9 Vegetables That Will Grow In The Shade

What do you do if you have a shady garden? Or even just a shady spot in the garden?

Well, luckily, there are still plenty of vegetables that will grow in the shade and provide excellent harvests.

So with no further ado, let’s get into my list of 10 veggies to grow in the shade.


Beetroot will tolerate shade and grow in all but the darkest of spots.

They are a quick-growing crop, and you can use the leaves as well as the root, so why not give them a try?

If you are not a massive fan of the earthy beetroot taste, try growing golden beetroot, as the taste is much less pronounced.

They also have the added benefit of not staining as regular beetroot does.


Brocolli can survive just fine in the shade; both regular broccoli and the sprouting kind don’t mind a bit of shade.

In fact, growing in the shade can help prevent bolting during the warmer months.

So if you want to try and grow broccoli all year round, try a shady spot.


Like other brassica crops, you might have noticed a few in this list already; cabbage can tolerate the shade.

They are cold-loving plants and as such don’t need to be sat in full sun all day.

They actually often do better in partial shade than they do in full sun.


Another veg that can grow in shadier spots is carrots.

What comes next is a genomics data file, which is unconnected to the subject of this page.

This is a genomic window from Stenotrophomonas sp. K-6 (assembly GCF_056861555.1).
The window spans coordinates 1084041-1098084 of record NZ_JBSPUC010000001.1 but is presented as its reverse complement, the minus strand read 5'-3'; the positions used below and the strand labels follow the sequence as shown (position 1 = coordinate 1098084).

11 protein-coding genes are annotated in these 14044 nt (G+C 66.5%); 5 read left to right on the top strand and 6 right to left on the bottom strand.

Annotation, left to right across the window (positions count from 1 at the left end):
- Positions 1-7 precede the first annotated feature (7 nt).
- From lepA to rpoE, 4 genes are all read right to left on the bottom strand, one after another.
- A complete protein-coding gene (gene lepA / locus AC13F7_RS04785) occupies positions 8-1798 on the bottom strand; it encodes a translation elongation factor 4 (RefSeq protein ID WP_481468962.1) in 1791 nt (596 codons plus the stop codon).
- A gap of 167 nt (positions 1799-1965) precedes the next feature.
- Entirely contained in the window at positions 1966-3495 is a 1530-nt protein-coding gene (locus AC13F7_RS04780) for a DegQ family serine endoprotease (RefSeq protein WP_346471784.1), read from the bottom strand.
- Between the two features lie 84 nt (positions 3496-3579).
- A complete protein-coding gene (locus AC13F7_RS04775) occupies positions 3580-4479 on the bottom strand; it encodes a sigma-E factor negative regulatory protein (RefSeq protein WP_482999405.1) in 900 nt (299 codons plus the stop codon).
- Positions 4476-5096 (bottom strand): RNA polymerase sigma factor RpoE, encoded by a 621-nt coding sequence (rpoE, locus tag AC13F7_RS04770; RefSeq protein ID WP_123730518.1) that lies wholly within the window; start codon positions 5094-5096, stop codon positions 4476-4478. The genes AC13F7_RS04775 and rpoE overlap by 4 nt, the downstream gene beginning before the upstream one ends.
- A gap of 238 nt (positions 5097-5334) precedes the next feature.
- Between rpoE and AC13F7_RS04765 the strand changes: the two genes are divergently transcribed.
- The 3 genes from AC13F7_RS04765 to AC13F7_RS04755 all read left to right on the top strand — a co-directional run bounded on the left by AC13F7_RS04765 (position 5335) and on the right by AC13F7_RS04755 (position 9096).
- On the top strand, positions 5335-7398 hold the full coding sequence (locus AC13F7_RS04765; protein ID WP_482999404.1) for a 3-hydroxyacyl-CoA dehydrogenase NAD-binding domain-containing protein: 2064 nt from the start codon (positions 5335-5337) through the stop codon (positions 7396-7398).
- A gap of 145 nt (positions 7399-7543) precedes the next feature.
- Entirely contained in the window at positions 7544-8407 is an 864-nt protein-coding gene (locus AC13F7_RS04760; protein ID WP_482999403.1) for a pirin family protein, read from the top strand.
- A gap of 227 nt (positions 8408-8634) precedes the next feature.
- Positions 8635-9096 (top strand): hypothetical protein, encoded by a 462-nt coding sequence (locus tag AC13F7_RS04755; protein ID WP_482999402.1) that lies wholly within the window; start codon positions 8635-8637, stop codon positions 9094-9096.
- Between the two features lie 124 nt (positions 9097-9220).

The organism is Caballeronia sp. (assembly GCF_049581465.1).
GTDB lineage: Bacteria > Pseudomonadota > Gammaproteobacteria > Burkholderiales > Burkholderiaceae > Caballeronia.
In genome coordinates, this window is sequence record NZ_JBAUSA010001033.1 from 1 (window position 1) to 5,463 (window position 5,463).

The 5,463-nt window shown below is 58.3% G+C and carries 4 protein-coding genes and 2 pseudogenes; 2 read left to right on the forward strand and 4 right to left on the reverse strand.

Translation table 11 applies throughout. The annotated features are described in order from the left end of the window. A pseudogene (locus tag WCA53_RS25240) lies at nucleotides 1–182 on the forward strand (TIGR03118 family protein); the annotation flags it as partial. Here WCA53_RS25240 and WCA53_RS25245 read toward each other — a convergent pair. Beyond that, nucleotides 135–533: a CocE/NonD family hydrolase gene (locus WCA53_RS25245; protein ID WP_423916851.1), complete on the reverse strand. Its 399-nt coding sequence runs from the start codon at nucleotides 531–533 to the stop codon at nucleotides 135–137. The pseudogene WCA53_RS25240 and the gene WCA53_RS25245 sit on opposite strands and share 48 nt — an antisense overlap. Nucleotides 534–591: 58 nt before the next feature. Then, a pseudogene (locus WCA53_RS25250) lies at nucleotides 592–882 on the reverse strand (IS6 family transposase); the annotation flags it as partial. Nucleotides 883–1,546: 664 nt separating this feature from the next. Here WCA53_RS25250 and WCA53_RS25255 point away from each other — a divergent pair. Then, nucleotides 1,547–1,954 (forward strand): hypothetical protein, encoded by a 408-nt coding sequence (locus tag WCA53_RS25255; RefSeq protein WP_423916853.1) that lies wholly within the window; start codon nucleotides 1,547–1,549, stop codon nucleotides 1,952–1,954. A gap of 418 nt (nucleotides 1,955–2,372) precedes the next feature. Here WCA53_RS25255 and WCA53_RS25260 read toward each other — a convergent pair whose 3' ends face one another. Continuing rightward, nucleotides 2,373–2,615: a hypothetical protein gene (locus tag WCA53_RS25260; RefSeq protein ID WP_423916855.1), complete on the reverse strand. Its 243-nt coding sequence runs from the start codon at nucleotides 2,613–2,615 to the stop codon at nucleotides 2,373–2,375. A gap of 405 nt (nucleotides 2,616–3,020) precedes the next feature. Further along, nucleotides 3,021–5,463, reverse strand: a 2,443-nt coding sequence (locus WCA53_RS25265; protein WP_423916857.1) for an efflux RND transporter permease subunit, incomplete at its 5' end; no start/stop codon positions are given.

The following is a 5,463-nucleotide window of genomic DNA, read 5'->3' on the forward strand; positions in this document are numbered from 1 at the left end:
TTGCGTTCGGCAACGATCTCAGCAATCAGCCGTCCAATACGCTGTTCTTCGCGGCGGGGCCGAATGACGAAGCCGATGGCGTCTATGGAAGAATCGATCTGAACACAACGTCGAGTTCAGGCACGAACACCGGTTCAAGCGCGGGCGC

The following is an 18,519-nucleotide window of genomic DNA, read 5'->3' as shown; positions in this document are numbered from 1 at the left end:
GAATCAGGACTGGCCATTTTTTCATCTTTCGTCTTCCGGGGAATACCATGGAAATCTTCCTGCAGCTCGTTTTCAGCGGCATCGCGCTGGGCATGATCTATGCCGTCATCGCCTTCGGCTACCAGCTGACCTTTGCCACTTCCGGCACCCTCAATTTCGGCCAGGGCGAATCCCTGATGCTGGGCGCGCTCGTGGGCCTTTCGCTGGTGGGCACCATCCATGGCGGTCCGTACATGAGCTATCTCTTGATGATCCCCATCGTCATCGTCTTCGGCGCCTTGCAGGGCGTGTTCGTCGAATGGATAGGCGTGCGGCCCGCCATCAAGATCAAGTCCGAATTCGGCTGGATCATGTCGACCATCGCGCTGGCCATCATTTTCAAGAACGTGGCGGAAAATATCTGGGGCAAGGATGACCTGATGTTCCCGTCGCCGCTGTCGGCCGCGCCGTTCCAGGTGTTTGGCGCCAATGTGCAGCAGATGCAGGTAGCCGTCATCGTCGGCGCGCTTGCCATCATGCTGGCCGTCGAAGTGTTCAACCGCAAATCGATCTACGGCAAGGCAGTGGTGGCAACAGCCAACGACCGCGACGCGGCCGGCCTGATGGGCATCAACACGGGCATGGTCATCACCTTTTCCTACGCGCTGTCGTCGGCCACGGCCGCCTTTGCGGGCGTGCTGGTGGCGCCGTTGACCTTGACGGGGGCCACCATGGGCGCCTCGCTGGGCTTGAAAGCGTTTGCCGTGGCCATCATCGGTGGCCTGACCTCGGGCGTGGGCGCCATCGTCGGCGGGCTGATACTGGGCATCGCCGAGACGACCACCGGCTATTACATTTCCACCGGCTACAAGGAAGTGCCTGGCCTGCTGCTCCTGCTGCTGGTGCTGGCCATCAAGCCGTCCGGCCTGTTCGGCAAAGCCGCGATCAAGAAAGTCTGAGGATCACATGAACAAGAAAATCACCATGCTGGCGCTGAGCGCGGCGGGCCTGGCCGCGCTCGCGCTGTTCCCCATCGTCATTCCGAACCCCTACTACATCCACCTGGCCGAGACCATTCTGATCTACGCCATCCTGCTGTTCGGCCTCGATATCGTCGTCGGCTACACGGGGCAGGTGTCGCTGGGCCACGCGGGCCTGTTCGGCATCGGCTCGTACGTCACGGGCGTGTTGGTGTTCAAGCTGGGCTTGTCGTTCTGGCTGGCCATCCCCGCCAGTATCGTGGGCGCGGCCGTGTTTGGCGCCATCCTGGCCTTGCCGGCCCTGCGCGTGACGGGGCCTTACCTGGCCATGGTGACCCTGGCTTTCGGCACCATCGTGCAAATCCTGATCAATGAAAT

They will do better if they get some direct sunlight for part of the day, but they can grow in full or dappled shade, don’t expect them to grow as large.


leeks can grow in very shady spots, so if your garden has a particularly dark spot, why not give this tasty crop a grow?

In fact, they are another vegetable on this list that does better in partial shade than they do in full sun.


Another root vegetable makes it onto our list, parsnips.

They will do just as well in partial shade as in full sun as long as they get a few hours of direct sunlight per day.

They can also grow in fully shaded spots, but you will end up with a smaller harvest.


I actually ran an experiment last year to see if potatoes could grow in a spot that gets zero direct sunlight, and they do!

The result was a decent crop, but not as many or as larger spuds as I would have got growing them in the sun.

Still an excellent choice for fully shaded spots.


I love swedes; for me, they are one of the best-tasting root vegetables available.

Swedes can grow in the shade if they get some direct sunlight at some point in the day.

They are not one of the crops that can do well in a fully shaded spot.


Another root vegetable that can tolerate shade is turnips.

I say tolerate because they do like some full sun at some point in the day.

They are another crop that doesn’t love heat, though, so if you are growing them through the warmer months, then some mid-day shade may be ideal.

Leave a Reply

Your email address will not be published. Required fields are marked *